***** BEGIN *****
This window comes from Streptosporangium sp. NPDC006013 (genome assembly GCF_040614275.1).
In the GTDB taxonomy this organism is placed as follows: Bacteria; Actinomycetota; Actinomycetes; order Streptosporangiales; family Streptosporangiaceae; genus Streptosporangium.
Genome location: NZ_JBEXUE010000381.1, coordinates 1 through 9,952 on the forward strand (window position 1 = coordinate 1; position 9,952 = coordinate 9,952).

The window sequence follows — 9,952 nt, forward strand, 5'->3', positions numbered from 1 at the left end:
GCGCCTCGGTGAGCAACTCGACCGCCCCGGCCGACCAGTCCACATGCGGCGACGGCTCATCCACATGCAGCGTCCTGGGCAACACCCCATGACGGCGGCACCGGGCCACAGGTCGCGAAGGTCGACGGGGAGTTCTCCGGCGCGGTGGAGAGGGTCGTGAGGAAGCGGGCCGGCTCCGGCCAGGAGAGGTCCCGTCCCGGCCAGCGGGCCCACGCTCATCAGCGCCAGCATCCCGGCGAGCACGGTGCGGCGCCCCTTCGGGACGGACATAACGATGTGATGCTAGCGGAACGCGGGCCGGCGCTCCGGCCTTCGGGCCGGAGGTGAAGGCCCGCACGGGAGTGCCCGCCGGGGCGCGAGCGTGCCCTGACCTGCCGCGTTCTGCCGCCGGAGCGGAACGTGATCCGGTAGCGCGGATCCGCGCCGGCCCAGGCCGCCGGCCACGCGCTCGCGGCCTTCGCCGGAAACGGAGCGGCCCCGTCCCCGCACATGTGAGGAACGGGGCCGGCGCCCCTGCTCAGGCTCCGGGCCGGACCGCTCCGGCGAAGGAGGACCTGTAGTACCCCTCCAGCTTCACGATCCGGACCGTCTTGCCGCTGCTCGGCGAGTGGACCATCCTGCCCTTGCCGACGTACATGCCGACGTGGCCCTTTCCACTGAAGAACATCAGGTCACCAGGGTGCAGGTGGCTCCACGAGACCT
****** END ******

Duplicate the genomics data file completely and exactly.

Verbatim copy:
This window comes from Streptosporangium sp. NPDC006013 (genome assembly GCF_040614275.1).
In the GTDB taxonomy this organism is placed as follows: Bacteria; Actinomycetota; Actinomycetes; order Streptosporangiales; family Streptosporangiaceae; genus Streptosporangium.
Genome location: NZ_JBEXUE010000381.1, coordinates 1 through 9,952 on the forward strand (window position 1 = coordinate 1; position 9,952 = coordinate 9,952).

The window sequence follows — 9,952 nt, forward strand, 5'->3', positions numbered from 1 at the left end:
GCGCCTCGGTGAGCAACTCGACCGCCCCGGCCGACCAGTCCACATGCGGCGACGGCTCATCCACATGCAGCGTCCTGGGCAACACCCCATGACGGCGGCACCGGGCCACAGGTCGCGAAGGTCGACGGGGAGTTCTCCGGCGCGGTGGAGAGGGTCGTGAGGAAGCGGGCCGGCTCCGGCCAGGAGAGGTCCCGTCCCGGCCAGCGGGCCCACGCTCATCAGCGCCAGCATCCCGGCGAGCACGGTGCGGCGCCCCTTCGGGACGGACATAACGATGTGATGCTAGCGGAACGCGGGCCGGCGCTCCGGCCTTCGGGCCGGAGGTGAAGGCCCGCACGGGAGTGCCCGCCGGGGCGCGAGCGTGCCCTGACCTGCCGCGTTCTGCCGCCGGAGCGGAACGTGATCCGGTAGCGCGGATCCGCGCCGGCCCAGGCCGCCGGCCACGCGCTCGCGGCCTTCGCCGGAAACGGAGCGGCCCCGTCCCCGCACATGTGAGGAACGGGGCCGGCGCCCCTGCTCAGGCTCCGGGCCGGACCGCTCCGGCGAAGGAGGACCTGTAGTACCCCTCCAGCTTCACGATCCGGACCGTCTTGCCGCTGCTCGGCGAGTGGACCATCCTGCCCTTGCCGACGTACATGCCGACGTGGCCCTTTCCACTGAAGAACATCAGGTCACCAGGGTGCAGGTGGCTCCACGAGACCT